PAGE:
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      1. Ken how rigorous does the search process have to be to satisfy the requirement? Could they do something as simple as bring in Lawless and two random persons off the street, ask a few questions and say okay Lawless wins.

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        1. Good question Anthony. The Code says that City Council SHALL interview the top three candidates, unless they opt to interview as few as two candidates. As such, I suspect a good faith effort must be undertaken to provide the City Council with the top three (or two) candidates.

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      2. I see now that the City Council is being asked to approve an extension of the interim appointment for James Lawless as Chief of Police retroactive to July 1st through December 31st, 2020.
        Giving this more thought, the window of opportunity has passed for City Council to confirm an extension of the acting directorship. There is nothing to extend now as the Code is clear that the acting directorship has expired and is deemed vacant.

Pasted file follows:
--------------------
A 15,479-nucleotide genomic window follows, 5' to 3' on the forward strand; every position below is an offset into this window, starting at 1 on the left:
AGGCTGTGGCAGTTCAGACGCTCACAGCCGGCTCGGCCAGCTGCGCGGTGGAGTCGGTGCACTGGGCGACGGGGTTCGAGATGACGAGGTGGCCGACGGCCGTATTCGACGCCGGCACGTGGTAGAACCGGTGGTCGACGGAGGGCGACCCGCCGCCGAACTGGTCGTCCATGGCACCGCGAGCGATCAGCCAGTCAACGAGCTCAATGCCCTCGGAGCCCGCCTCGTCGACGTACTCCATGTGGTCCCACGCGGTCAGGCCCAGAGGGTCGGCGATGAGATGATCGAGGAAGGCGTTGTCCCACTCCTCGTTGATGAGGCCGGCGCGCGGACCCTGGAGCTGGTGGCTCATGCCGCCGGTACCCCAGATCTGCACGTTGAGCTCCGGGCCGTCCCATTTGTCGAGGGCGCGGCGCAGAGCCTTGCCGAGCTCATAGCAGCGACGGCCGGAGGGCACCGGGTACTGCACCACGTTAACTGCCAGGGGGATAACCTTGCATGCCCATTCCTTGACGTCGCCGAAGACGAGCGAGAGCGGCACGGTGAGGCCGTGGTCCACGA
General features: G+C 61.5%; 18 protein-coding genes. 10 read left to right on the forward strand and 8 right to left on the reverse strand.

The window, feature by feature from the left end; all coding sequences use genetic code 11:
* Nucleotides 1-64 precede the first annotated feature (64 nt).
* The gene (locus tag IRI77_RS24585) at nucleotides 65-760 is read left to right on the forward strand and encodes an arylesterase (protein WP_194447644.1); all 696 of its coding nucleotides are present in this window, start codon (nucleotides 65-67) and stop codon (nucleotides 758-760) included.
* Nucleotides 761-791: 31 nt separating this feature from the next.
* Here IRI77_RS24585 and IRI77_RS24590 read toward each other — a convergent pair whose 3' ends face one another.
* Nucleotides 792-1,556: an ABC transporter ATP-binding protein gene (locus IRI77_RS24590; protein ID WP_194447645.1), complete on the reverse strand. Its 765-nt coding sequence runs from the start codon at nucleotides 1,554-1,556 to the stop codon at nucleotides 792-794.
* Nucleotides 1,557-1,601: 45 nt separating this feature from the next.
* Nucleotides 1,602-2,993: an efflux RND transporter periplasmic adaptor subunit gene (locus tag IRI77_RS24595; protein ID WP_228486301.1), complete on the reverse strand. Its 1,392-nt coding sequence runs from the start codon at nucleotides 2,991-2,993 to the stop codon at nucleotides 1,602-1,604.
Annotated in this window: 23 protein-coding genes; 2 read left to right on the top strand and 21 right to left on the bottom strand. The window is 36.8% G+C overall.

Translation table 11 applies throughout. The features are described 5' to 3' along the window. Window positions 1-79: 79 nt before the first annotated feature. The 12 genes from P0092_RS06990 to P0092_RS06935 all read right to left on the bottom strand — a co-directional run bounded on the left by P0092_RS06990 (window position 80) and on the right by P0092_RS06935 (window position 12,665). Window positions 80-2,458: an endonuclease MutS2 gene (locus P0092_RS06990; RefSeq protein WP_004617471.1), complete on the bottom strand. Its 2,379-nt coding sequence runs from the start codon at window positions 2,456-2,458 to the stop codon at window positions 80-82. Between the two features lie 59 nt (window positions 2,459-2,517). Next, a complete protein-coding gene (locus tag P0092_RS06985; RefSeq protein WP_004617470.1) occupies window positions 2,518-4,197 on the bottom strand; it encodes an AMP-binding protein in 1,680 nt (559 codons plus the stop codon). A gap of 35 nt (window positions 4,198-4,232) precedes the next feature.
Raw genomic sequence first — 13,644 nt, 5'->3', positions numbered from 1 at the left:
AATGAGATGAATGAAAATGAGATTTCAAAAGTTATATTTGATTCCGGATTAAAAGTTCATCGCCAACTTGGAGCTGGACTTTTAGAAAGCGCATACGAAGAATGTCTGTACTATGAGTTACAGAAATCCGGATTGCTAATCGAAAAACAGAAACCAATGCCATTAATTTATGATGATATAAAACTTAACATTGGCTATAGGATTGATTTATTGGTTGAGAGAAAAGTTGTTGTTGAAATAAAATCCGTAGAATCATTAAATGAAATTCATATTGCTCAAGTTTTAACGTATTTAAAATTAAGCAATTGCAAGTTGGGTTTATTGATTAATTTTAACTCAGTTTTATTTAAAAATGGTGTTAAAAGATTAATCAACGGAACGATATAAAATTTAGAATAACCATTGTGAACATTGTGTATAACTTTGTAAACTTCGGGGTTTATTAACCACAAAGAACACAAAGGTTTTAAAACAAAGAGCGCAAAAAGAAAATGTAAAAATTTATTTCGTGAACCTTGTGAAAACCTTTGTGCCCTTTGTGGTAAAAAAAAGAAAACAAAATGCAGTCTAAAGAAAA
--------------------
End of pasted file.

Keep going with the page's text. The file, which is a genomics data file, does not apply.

Even if it was still a time prior to June 30, 2020, the only way the Mayor could request an extension would be: “If, during that six-month period, the administration has not been able to generate sufficient interest from suitable candidates to satisfy the city council interview requirement (see ECC 2.10.010(D)), the mayor may request an extension of acting directorship authority from the city council, in increments of no more than six months at a time, to allow the recruiting process to continue. After the initial six-month term, each extension of the acting directorship shall be subject to city council confirmation.”
        Mayor Nelson announced his Police Chief appointment on April 9, 2020 and City of Edmonds spokeswoman Jamie Holter announced that the City terminated the contract with national search firm — California-based Public Sector Search & Consulting (PSS&C), as previously reported in My Edmonds News: